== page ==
Bombings later in the century were even more ideologically motivated. The Weather Underground’s bombing spree in the early 1970s, for example, was designed to spark a communist insurrection. The group ultimately claimed responsibility for some 25 bombings in California, New York, and Washington. The Oklahoma City bomber, Timothy McVeigh, and Ted Kaczysnki, the Unabomber, both claimed ideological motivations as well.

Making bombs is ridiculously easy, which is why the Department of Homeland Defense has a program called BMAP — Bomb-Making Materials Awareness. But as wars in Southeast Asia and the Middle East attest, even relatively uneducated persons can successfully make and deploy deadly explosive devices out of scraps.

In short, more restrictive gun control laws will prove costly and ineffective. They might slow mass shootings but will not quell mass murders. Moreover, the faulty logic underlying them, set out in the first paragraph of this piece, could set a constitutional precedent that might be used one day to extirpate the First Amendment as well.

To end mass murder (which is the goal, right?), America needs to ascertain and extirpate its root causes. The vast differences in the murder rate by state are the place to start, but causation is clearly complex when states as different as South Dakota (Great Plains: ag, finance, and tourism), West Virginia (Appalachia: extractive), and New York (Mid-Atlantic: high-end services) have precisely the same murder rate (3.1 per 100,000 in 2015).

The fact that Washington, D.C., is the nation’s murder capital (24.2) should give us all pause.

As I recently pointed out, if the government concentrated on protecting Americans’ lives and liberty instead of criminalizing, and then ineffectively punishing, their personal life choices, we would likely have gotten more traction on this and other important issues long ago. We need to make our society more just, truly just (as discussed in the Summer 2019 (Volume 24, Number 1) edition of The Independent Review) for all, if we want to decrease mass murders.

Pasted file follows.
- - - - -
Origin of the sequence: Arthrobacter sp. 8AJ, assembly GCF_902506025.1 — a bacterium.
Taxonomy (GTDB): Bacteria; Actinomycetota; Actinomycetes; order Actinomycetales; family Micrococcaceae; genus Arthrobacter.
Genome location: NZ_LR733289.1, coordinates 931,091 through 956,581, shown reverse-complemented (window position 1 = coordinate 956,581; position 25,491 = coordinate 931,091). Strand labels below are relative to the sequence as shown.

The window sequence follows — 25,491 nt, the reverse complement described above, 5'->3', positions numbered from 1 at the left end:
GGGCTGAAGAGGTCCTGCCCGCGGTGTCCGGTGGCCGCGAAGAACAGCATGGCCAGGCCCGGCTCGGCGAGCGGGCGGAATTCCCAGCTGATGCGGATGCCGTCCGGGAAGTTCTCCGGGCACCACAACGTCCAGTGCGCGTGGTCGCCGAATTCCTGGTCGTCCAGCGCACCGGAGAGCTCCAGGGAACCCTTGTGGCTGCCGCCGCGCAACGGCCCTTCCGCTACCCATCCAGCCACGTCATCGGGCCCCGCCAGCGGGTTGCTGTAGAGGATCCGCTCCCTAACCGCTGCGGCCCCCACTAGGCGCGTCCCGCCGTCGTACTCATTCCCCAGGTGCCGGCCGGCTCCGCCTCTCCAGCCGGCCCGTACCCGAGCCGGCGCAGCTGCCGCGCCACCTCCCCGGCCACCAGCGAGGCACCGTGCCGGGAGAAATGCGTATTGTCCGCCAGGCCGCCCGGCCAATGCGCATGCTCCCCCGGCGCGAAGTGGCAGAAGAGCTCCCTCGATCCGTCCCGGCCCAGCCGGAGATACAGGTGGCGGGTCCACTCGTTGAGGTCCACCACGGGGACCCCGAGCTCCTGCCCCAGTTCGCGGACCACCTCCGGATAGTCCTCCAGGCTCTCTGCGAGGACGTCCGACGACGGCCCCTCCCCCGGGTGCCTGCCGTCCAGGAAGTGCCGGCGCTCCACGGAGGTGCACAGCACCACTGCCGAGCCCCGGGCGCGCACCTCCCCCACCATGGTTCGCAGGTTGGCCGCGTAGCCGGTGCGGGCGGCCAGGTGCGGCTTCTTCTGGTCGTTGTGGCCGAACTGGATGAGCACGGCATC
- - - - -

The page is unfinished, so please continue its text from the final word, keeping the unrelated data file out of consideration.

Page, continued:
Robert E. Wright

Robert E. Wright

Robert E. Wright is the (co)author or (co)editor of over two dozen major books, book series, and edited collections, including AIER’s The Best of Thomas Paine (2021) and Financial Exclusion (2019). He has also (co)authored numerous articles for important journals, including the American Economic ReviewBusiness History ReviewIndependent ReviewJournal of Private EnterpriseReview of Finance, and Southern Economic Review. Robert has taught business, economics, and policy courses at Augustana University, NYU’s Stern School of Business, Temple University, the University of Virginia, and elsewhere since taking his Ph.D. in History from SUNY Buffalo in 1997. Robert E. Wright was formerly a Senior Research Faculty at the American Institute for Economic Research.